In August, Bandwidth contributor Tori Kerr took a close look at the accessibility of D.C.’s music venues. She found that numerous DIY spaces were closed to music fans with mobility disabilities, even though federal law requires them to be accessible when possible.
Some operators of these small venues don’t realize they’re subject to the guidelines established by the Americans With Disabilities Act. (For more on this, check out Kerr’s piece.) On top of that, many of them don’t publicize whether or not they’re accessible.
Showgoer and record label owner Sean Gray has a partial solution to that problem: Make a list of D.C.’s accessible venues. He’s started a new Tumblr called “Is This Venue Accessible?”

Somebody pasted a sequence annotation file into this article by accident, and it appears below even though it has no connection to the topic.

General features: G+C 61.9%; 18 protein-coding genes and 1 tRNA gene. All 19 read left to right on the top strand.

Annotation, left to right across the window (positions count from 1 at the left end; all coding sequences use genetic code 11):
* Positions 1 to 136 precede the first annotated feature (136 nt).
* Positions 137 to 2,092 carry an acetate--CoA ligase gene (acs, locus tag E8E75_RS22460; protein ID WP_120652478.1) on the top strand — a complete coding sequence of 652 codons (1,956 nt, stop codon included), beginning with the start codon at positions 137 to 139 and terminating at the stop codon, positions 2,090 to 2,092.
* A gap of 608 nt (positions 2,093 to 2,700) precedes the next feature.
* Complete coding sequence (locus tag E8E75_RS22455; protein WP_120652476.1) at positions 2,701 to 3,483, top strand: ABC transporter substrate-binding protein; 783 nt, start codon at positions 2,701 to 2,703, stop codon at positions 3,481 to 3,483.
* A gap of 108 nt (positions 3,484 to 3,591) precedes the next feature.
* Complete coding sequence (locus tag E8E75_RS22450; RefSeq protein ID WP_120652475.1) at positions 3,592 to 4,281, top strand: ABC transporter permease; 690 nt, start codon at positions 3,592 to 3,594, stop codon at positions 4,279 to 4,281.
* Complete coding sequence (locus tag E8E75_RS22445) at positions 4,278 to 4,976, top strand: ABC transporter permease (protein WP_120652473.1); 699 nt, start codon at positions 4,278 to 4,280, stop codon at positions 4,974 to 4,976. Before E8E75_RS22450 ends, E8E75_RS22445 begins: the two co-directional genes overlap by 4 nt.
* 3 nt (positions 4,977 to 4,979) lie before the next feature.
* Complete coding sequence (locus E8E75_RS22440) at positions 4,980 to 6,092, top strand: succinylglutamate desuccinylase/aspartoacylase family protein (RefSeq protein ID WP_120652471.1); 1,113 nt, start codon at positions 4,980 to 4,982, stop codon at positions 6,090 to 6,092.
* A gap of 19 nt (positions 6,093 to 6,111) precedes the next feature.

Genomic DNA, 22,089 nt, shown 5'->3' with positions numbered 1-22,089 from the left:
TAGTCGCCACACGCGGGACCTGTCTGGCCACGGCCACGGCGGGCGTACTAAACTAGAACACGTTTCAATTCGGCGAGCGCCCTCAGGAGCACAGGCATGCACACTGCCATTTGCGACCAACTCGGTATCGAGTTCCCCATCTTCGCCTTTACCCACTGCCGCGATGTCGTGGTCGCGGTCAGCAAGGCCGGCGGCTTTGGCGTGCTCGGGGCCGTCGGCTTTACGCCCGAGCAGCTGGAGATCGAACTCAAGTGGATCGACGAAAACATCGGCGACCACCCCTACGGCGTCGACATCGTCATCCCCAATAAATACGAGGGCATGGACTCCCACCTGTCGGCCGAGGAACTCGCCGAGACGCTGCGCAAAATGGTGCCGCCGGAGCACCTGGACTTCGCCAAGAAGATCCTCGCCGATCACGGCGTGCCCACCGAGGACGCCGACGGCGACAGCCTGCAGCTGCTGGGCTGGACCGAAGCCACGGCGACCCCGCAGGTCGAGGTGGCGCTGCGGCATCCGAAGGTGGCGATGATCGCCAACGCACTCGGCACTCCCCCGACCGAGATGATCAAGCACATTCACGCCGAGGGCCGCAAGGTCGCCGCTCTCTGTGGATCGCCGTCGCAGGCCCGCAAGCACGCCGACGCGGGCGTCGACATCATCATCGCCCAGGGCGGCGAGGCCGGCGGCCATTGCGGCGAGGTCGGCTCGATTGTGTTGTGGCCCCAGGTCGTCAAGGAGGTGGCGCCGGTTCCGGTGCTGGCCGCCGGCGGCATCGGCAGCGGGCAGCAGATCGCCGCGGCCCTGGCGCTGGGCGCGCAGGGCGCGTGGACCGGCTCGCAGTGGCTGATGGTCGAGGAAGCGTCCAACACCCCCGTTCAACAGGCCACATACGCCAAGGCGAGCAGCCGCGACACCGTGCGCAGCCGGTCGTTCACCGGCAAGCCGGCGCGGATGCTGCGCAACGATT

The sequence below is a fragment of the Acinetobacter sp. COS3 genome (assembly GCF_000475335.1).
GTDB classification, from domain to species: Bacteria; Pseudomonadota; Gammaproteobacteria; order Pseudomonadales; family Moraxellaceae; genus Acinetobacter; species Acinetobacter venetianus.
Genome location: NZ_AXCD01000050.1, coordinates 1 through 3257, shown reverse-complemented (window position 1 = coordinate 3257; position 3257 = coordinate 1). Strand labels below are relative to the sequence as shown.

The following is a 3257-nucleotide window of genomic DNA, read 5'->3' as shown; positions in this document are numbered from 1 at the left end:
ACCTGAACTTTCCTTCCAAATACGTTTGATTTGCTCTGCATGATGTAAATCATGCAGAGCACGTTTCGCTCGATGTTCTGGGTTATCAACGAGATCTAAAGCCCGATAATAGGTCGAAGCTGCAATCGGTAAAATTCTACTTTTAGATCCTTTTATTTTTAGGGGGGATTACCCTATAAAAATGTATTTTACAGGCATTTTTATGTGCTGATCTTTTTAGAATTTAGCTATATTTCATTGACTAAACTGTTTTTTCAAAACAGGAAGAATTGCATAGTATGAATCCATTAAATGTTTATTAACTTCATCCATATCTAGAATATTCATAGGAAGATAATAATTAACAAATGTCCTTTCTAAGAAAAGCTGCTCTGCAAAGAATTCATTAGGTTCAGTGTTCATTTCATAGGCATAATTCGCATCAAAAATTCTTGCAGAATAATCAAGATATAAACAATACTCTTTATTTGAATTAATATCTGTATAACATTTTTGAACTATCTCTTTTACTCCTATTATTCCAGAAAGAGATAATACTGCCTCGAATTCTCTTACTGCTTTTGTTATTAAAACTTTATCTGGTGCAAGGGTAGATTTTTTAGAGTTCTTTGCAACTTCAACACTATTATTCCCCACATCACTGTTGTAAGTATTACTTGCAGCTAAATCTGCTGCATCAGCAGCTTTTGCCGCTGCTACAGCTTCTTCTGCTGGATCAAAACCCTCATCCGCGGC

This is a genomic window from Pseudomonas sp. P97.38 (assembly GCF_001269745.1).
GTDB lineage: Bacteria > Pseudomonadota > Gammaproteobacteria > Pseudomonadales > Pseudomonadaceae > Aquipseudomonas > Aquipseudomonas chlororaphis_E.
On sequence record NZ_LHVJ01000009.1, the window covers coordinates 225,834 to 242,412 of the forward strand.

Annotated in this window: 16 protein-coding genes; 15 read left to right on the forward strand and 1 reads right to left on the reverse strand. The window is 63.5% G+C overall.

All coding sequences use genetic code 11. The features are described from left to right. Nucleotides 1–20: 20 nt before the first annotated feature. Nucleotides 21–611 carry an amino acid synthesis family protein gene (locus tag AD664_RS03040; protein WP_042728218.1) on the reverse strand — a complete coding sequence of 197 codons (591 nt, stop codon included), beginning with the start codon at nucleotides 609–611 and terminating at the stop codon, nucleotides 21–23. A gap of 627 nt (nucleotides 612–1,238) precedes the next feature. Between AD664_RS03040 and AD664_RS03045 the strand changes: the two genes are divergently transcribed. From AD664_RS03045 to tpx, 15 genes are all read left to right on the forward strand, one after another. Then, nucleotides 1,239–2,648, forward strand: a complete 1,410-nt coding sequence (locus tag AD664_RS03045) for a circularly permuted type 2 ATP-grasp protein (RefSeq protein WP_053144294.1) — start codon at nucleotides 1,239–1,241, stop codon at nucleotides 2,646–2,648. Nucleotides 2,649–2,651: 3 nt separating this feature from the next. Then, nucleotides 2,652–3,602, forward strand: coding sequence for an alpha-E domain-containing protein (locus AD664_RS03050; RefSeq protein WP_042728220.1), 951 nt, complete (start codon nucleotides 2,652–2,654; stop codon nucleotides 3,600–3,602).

“I have a disability and going to shows (DIY or otherwise) has been something I’ve been doing for half of my life now,” Gray writes on the blog. “But because of the lack of accessibility in some of these venues and/or the lack of information, I have been unable to experience many shows as well.” In an email, he points to two recent shows—last night’s Select DC-booked gig at Back Alley Theater and tonight’s Coke Bust show at The Pinch—as prime examples.
“Maybe if there’s actual data, people will care,” Gray writes.
Gray is asking the public to send information about venue accessibility to Contact.ITVA@gmail.com. Got a favorite venue you know is accessible? One that isn’t? Let him know.
Here’s the beginning of Gray’s D.C. venue list, including detailed information on accessibility for ground floors, upper floors and bathrooms. The nascent list includes big clubs like Rock & Roll Hotel and 9:30 Club. Gray hopes to eventually add information about underground music spaces, too, particularly because those are the ones most likely to be inaccessible.